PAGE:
Re: Prerendering of GUI for voting machines

From: Alan Dechert <dechert_at_gmail_dot_com>
Date: Mon Dec 03 2007 - 13:49:30 CST

Arthur,

>
> This combination of messages confirms that Fred suggested that the
> demo use a single pre-rendered ballot. ...
>
Okay.

> Until then, the discussion
> seems to assume that the screen image of the ballot was dynamically
> created based on a ballot definition file. ...
>
More than "seems to." We were definitely working in that direction. See
Anand's post here:

http://gnosis.python-hosting.com/voting-project/November.2003/0119.html

Turns out, Anand was having trouble with wxpython and this approach started
to look unworkable. Fred had the right idea at the right time.

> An early explicit example
> of that thinking can be found here:
> http://gnosis.python-hosting.com/voting-project/August.2003/0073.html
>
Yes. I note that I talked about "pixel for pixel control" after reading
about Pygame -- which is what we ended up using and what Ping used for his
demo.

[.....]

It's fun to read some of this old stuff. I have a few comments on the email
below. I wanted to use evacs but found it really wasn't open source. The
code they had published wasn't usable -- it was purposely crippled so that
no one could do what we were trying to do. That kid that started the
open-vote.org project found out the same thing a year or two later.

The smash the DRE idea sideshow was there back then. We put on a different
side show at our APR 1 demo -- it wasn't that well executed, but it all
worked out fine. Jim March got on the local televsion news saying he
thought voting systems should use open source software.
http://www.youtube.com/watch?v=Lg7WP3Tgmig

Our demo did "get some publicity -- including television." It was much
better to smash an actual DRE and that was successful too as a standalone
side show, even though that part only came several years later.
http://www.openvotingconsortium.org/blog/2007-nov-19/smash_diebold

Isis-Technology backed out of the project, and maybe that was wise for them.
We were asking them to make some investment in OVC and they were afraid it
would take a long time to recoup their investment. Of course, maybe that
prophecy was a bit self-fulfilling.

I now think the idea of commodity PCs in every voting booth is too tough to
sell. If we're going to see a computerized voting machine (touch screen
electronic ballot printer) in every voting booth, it's likely to be an
election-dedicated hardware design. Commodity hardware might be okay for a
precinct based optical scan system (like OVS proposes).
>
> From: "Alan Dechert" <adechert at earthlink.net>
> To: "Jay" <jay at isis-technology.com>
> Cc: "Arthur Keller" <arthur at kellers.org>
> Subject: Fw: Better voting machines
> Date: Fri, 4 Jul 2003 10:28:42 -0700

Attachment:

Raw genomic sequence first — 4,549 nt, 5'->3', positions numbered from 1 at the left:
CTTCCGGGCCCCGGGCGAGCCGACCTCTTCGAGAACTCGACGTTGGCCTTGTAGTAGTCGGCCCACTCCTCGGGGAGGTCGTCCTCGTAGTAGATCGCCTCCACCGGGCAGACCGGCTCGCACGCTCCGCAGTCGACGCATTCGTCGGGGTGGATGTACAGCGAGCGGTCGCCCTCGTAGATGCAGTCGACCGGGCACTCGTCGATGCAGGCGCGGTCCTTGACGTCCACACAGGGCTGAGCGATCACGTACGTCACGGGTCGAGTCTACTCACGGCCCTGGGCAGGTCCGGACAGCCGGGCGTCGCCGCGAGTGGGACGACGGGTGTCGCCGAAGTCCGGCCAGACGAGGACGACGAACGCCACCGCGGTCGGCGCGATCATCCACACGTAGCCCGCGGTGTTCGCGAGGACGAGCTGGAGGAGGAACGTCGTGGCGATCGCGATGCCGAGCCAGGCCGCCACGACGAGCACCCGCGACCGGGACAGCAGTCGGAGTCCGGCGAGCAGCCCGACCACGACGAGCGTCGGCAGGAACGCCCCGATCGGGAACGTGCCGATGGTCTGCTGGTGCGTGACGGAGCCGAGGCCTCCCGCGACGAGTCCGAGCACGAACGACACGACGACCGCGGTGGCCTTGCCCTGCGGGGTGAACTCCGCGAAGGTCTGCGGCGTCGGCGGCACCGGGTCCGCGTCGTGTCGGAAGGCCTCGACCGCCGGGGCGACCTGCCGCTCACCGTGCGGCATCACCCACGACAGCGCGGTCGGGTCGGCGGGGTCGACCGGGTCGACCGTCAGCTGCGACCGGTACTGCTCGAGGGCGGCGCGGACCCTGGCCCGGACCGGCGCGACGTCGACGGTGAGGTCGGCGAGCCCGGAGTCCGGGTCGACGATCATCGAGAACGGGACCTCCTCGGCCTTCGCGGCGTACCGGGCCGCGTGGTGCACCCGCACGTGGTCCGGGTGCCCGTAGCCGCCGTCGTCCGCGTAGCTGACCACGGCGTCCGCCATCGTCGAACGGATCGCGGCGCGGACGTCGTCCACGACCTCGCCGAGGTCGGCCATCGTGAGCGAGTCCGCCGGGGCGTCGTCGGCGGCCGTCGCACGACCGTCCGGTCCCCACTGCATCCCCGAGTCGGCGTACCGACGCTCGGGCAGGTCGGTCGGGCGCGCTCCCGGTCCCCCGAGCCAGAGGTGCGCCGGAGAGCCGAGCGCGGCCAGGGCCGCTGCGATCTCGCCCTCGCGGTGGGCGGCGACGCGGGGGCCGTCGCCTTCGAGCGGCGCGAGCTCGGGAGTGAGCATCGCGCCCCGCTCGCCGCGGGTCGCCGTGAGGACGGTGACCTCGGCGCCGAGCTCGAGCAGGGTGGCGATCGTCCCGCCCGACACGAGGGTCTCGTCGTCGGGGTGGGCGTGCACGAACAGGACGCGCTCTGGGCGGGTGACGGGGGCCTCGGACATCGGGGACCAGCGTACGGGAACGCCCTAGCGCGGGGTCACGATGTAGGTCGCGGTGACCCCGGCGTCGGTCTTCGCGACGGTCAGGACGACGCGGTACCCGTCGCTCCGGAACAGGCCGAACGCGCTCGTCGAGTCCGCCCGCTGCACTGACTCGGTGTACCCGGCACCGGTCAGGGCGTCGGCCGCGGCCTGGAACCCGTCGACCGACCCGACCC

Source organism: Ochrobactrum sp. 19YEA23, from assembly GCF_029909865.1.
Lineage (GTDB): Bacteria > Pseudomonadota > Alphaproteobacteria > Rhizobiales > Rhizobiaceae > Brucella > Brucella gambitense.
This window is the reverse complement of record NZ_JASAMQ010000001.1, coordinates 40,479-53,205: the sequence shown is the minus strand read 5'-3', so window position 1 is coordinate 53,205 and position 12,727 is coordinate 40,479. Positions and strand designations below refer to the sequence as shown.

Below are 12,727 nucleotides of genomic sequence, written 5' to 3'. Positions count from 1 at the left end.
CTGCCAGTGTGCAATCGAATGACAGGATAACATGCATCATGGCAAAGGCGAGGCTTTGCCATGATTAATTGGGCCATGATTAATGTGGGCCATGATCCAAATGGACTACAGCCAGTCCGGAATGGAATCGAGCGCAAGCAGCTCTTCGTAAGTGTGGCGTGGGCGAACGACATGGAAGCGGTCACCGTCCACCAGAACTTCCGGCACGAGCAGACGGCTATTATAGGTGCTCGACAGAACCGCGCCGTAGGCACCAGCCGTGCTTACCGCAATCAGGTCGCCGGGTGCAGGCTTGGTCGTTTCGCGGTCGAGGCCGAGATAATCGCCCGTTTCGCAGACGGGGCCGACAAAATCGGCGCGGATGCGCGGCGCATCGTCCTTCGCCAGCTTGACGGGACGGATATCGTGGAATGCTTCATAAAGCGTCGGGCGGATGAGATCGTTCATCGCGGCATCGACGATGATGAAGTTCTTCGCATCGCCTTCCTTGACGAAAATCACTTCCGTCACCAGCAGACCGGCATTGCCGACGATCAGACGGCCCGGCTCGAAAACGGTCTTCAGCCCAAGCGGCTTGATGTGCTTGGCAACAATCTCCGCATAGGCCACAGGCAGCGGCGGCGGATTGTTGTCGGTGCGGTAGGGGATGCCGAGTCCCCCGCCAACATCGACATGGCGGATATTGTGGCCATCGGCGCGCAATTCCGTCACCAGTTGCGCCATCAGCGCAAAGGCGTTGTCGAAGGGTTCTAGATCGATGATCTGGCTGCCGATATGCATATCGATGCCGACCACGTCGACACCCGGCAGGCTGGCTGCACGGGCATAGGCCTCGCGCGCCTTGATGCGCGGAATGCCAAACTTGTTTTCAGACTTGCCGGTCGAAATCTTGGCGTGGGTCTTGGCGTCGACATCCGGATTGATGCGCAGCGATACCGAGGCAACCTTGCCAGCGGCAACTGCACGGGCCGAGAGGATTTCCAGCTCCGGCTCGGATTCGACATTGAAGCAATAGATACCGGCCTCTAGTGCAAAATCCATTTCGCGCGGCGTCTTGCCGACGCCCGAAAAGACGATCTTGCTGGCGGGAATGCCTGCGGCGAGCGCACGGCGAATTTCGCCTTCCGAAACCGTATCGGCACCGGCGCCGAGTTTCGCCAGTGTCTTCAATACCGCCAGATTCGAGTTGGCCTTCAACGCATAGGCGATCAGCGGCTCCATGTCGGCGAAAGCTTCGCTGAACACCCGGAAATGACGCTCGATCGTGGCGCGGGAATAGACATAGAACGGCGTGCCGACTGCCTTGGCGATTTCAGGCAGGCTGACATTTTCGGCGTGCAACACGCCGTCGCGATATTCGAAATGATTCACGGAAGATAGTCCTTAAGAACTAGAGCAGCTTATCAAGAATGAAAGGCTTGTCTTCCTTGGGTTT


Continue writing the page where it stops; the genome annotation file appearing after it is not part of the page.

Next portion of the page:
>
> Greetings Jay!
>
> I have a request, and a possible opportunity for you. Would you consider
> donating a few systems (3 or 4) for a demo?
>
> Professor Keller wants to put some students on the project right away.
> For
> our demo, we plan to replicate what the Australians have done here:
>
> http://www.softimp.com.au/evacs.html
>
> Then we'll modify it to include a printer.
>
> Once we have the demo put together, we'll have a press conference. The
> jist
> of the press conference will be something like this: Santa Clara County
> just signed a $20 million contract to purchase touch screen paperless
> voting
> machines (around $4,000 ea. ~ 3,100 + 900 for warranty and maintenance).
> Here's a system they can get for a fraction of the price -- and it's
> better!
> It includes a voter-verified paper trail. World renowned Stanford
> computer
> scientist Professor Dill will be there touting the voter-verified paper
> trail that he has been advocating. For dramatic effect (have to think
> about
> this) maybe we'll have a paperless touch screen system there (probably a
> mock up made from a broken lap top PC) that we'll smash with a hammer.
>
> Anyway, this should get some publicity -- including television.
>
> I could probably find a PC remarketer in Silicon Valley to donate the
> equipment but I thought you might want to participate. Somewhere in the
> press release we'd note who donated the equipment. It might be good to
> have
> the participation of Isis-Technology noted from the beginning.
>
> Here's what we would want to have:
>
> 3 or 4 (industrial grade) working PCs (350 MHz or better) including 17in
> monitor. At least 2 of them must have CD burners (the other 1 or 2 should
> have CD ROMS anyway). No software is needed. Modems are not required but
> 1
> or 2 modems would be fine. In other words, we don't really care about the
> modems but if they already have them then don't bother to remove them --
> we
> might be able to use the modems. They should have 1.4 floppy and a hard
> drive (any size HD). NICs would be a plus. Please include keyboards and
> mice. Please also include 2 laser printers -- HP 5L or equivalent
> (something that could be had on eBay for $45 or less).
>
> If you have a good looking but non-functioning lap top computer that you
> want to throw in (for our smash-it publicity stunt), that would be great.
>
> Let me know asap.
>
> Alan Dechert 916-791-0456
>
>
Yeah, let me know, asap.

Alan D.

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Received on Mon Dec 31 23:17:03 2007

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